Impressive, beautiful, with very few tourists
1 Day Is Not Enough As There Are Lots Of Things To See Around Baalbek...
Amazing piece of world history sitting in an untraveled and beautiful area in the Middle East.
By far one of the best preserved temples from the Graeco-Roman world, perhaps second only to the Pantheon in Rome, the Temple of Bacchus is the gem of Baalbek today. Despite its great proportions, larger than the Parthenon of Athens, the Temple of Bacchus was dwarfed by its neighbour, the Temple of Jupiter, and was thus known as the "small temple."...more
A grand (restored) stairway leads up to the Propylaea, the impressive entrance to the Baalbek Acropolis and its Temple of Jupiter. The Propylaea is set between two towers and had a colonnaded portico within it, which was once covered with a wooden ceiling, probably made from cedar wood, and paved with mosaics. Only a few upright columns from the...more
A large paved Oval Forecourt preceded the Propylaea and the entrance to the Acropolis of Baalbek. This forecourt functioned as a gathering place before entering the temple's enclosure when important religious processions honouring the deity took place. For anyone who has visited Jerash in Jordan, an oval forecourt preceding a temple dedicated to...more
Adjacent to the Temple of Jupiter is the Temple of Bacchus. Although it is known as the Small Temple, it is actually bigger that the Parthenon in Greece. There are marvellous carvings that still remains in pretty good condition. In fact the Temple of Bacchus is acclaimed to be the most beautifully decorated temple of the Roman Empire.more
Eating cheap & nice was my option in Baalbek.The schwarmas that I got in Baalbek had some mutton in them plus the pickles of course.Seriously speaking, when i think about The Middle East i will think about the schwarmas that i had there & the ones that I had in Baalbek were just so delicious !more
As there were 13 of us staying at the hotel, they brought in a local woman to cook mannoushi for us. Light as a feather flat bread spread with za'atar mixed with oil - it was delicious and it just kept coming - hot and fresh straight from her portable "bakery" on the floor of the restaurant lobby - absolutely delicious!more
Given the option of where to eat at the Palmyra Hotel, the lovely, leafy terrace should be your first choice. It is very pleasant indeed. The large restaurant inside is a nice room, but when the place is all but deserted it's all a bit funereal. The terrace only seems to open sometime in mid-May. There's also a tiny, dark bar where you can get a...more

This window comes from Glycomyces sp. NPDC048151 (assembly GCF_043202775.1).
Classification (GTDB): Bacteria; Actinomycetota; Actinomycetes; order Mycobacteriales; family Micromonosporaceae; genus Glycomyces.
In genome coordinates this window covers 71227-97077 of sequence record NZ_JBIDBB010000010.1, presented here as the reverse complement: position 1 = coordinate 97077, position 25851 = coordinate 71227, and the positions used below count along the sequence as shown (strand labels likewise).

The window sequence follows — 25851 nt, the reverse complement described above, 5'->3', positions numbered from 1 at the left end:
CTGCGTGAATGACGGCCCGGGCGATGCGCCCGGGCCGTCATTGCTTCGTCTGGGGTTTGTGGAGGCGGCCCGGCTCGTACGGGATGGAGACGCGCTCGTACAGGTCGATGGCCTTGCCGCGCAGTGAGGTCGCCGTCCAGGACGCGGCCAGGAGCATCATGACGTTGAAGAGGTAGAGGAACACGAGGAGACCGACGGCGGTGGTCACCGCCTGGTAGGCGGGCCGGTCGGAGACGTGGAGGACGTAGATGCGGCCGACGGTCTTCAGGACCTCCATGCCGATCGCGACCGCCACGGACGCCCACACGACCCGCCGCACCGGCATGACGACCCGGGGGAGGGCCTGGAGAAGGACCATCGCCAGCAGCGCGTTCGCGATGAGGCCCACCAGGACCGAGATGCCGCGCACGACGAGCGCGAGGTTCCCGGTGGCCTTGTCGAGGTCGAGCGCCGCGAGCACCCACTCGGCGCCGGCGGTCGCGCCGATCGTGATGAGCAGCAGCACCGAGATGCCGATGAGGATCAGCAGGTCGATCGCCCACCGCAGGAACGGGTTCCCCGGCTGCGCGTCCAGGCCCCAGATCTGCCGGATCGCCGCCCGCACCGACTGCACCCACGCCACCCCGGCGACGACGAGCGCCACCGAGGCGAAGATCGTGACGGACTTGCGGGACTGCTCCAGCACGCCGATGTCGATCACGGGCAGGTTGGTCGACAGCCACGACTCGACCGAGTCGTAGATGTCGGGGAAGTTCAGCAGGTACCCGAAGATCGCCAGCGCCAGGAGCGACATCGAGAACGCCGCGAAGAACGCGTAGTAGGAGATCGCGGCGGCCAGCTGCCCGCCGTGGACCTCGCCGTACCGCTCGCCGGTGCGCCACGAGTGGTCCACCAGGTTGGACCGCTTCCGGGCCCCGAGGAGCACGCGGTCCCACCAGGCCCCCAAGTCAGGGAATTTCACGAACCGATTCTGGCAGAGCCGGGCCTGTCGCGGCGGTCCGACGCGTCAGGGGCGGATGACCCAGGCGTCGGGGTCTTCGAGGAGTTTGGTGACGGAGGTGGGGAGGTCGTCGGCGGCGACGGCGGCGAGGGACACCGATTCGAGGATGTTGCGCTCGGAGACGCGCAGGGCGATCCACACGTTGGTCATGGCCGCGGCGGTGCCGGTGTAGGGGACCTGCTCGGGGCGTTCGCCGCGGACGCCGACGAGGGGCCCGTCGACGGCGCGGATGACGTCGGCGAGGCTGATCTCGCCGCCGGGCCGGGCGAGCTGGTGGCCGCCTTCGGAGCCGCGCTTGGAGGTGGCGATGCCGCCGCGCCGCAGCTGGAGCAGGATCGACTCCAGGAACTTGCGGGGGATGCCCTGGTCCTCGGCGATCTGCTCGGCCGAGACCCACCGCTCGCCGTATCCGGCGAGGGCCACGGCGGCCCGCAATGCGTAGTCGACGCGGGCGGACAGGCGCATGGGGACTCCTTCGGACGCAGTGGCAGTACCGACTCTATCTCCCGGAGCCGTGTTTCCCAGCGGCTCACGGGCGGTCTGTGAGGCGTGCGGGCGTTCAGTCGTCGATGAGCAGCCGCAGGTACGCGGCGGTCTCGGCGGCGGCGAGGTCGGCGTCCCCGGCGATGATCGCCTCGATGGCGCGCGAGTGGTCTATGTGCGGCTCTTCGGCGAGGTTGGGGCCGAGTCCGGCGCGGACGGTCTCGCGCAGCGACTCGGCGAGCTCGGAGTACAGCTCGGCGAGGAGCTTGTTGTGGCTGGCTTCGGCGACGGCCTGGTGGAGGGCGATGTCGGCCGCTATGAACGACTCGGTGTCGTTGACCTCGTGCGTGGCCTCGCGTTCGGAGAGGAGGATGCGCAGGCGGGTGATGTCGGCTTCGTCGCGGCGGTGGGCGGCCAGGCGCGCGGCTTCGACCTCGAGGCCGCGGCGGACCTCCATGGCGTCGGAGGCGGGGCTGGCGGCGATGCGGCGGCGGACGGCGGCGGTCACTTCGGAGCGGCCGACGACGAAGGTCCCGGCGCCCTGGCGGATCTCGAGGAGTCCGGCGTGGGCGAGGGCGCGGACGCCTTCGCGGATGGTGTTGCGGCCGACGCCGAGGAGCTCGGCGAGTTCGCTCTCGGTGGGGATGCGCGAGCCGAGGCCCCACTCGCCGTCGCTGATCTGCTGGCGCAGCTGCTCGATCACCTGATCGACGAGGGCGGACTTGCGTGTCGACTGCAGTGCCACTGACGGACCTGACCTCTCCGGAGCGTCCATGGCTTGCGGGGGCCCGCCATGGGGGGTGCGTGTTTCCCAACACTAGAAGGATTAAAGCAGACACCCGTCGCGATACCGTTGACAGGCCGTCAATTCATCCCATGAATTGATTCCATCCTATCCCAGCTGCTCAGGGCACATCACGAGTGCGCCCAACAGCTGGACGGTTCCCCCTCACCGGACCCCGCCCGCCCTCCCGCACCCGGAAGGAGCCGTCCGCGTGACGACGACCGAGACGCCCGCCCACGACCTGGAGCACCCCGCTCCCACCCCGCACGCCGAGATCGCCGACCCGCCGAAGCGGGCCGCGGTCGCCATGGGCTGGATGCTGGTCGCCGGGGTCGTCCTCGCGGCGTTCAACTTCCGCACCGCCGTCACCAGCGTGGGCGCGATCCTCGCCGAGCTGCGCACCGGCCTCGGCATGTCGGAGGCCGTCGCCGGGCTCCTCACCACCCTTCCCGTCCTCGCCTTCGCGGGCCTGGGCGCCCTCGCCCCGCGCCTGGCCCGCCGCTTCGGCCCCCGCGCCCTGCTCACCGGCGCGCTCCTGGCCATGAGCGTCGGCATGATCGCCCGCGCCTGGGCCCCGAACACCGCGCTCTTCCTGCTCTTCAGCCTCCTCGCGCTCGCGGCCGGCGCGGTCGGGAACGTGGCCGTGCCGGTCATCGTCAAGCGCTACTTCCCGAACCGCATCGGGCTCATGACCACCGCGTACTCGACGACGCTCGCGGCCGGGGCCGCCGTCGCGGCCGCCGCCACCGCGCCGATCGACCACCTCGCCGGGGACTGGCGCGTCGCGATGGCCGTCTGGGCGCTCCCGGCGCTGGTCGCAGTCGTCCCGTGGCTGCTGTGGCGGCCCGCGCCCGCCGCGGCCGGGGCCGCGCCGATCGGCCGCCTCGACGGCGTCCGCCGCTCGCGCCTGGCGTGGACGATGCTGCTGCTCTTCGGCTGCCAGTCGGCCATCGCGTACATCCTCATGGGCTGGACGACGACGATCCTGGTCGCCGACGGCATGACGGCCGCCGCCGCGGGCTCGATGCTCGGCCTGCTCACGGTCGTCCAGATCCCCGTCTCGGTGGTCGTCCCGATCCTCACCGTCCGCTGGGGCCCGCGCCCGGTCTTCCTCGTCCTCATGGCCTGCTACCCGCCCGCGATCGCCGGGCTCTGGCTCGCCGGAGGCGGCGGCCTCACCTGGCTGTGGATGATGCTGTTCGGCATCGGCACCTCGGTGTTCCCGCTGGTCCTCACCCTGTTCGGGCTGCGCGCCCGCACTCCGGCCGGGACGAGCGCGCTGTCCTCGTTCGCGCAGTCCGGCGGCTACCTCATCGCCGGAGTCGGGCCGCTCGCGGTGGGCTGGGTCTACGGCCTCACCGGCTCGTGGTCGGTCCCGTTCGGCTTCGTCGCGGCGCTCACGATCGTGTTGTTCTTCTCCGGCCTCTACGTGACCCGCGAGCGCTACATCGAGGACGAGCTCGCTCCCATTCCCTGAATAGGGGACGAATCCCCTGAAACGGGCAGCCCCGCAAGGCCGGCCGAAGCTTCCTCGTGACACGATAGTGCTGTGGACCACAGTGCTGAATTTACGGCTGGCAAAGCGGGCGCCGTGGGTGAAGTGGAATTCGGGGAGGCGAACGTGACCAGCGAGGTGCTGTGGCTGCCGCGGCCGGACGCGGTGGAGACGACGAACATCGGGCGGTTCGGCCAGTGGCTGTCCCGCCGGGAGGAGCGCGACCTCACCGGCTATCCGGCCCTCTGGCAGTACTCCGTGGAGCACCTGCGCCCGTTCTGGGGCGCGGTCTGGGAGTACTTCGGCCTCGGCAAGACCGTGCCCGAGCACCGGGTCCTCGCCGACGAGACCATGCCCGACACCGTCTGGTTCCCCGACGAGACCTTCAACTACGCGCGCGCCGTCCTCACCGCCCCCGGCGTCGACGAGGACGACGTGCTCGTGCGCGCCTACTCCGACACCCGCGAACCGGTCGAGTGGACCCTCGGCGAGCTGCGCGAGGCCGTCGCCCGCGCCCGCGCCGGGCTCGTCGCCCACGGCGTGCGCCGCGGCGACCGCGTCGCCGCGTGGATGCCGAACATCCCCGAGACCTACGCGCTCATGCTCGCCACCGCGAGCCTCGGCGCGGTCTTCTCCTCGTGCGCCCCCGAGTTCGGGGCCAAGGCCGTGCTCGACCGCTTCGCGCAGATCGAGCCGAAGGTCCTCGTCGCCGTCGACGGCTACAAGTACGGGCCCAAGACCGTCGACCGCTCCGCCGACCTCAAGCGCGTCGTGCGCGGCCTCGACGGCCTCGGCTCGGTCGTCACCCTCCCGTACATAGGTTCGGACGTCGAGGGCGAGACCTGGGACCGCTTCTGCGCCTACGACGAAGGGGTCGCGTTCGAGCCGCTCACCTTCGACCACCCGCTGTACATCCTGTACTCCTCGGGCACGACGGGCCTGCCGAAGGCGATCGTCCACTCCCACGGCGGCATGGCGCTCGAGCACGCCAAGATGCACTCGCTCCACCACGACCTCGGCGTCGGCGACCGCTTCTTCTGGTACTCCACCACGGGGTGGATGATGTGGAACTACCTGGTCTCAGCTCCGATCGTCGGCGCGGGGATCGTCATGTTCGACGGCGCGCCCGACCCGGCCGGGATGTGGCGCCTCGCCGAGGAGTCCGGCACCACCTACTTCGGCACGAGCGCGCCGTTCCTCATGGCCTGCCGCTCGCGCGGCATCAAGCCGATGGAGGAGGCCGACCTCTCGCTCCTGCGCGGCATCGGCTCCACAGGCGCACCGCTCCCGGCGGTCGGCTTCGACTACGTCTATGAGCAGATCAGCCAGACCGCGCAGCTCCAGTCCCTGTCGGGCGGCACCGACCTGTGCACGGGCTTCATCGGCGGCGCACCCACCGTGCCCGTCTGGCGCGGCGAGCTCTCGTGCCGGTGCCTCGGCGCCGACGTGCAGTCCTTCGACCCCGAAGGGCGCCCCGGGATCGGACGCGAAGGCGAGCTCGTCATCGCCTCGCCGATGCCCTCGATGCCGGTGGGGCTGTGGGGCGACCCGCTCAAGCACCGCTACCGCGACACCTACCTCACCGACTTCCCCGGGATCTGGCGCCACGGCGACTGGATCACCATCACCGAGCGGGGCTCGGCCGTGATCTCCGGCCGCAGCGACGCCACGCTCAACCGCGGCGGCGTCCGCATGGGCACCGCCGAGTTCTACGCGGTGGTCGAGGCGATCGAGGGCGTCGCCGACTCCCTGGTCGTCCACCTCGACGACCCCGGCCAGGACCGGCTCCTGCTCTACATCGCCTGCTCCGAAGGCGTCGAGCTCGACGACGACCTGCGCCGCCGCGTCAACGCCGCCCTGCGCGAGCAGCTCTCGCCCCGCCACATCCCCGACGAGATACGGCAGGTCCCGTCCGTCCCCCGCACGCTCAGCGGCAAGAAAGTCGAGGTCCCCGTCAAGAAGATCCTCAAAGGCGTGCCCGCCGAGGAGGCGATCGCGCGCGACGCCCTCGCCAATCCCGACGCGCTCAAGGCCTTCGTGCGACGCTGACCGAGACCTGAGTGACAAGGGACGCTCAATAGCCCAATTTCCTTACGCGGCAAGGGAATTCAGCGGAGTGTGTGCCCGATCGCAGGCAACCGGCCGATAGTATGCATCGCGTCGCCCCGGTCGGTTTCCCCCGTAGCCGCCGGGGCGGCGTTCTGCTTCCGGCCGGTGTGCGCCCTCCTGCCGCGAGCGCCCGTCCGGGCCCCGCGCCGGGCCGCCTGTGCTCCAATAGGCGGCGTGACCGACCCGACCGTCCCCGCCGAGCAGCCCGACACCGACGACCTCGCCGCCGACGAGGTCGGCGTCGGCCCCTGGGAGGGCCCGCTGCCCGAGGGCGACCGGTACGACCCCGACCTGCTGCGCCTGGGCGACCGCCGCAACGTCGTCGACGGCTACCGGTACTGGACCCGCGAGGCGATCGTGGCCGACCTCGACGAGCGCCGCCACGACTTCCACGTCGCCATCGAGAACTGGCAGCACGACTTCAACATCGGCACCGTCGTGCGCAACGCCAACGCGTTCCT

It takes a bit more than an hour to drive from Beirut to Baalbeck. Baalbeck is actually located in the Bekaa valley and to reach there, you would need to climb the Mt. Lebanon Range. The road is winding with heavy traffic. Drivers are also aggressive and accidents are not uncommon. But the view if marvelous as you drive along the road. Enjoy...more
Baalbek is about 1hr45m from Beirut, along a road that traverses the Lebanon Mountains and the breathtakingly scenic Beqaa Valley. Frequent buses are available from Beirut, but if one could afford a private car (with a driver) then it is a luxury worth the splurge. A day trip from Beirut is quite possible, combined with a stop at Aanjar on the way...more
There are a few different options here for you to take to get to Baalbek.1) take a taxi or a sevice taxis, which are pretty cheap options2) take a tour bus, Personally the first time you go to baalbek this might be the best way as the tour guides are very knowledgeable about the ruins and this trip is usually done with a trip to aanjar (beautiful...more
Located at the end of the small cafes by the ruins is a tourist shop that sells a variety of items. The most interesting thing available are the t-shirts. When I asked the woman there to tell me all that it said, she suddenly grew flustered and wouldn't tell me. I kept asking and she kept blushing, telling me all of the sudden she didn't understand (yeah right!). I got the ol' "me no speak" line from her and it became a joke with everyone working there. Part of it says something along the lines of "Hizbollah is victorious". The rest I will find out when I am able to show my Arab friends. No doubt it says something like Death to America. And yes I did buy one...I have a collection of interesting "souvenirs" from around the world.
To visit the Acropolis of Baalbeck you need to buy a ticket from the booth at the entrance of the site, before the steps that lead inside it. In December 2003 the price was of 12000 Lebanese Pounds, which is roughly 8 US dollars. It's the most expensive of the sites we visited, but also the worthiest.more
Before entering the acropolis, it's best to learn something about what you will see. The easiest and most fascinating way is to visit the museum. It's located to the left of the entrance, inside what looks vaguely likes a tower/fortress. Entrance is free, and there are several informative plaques about the history and the temples of Baalbeck. There...more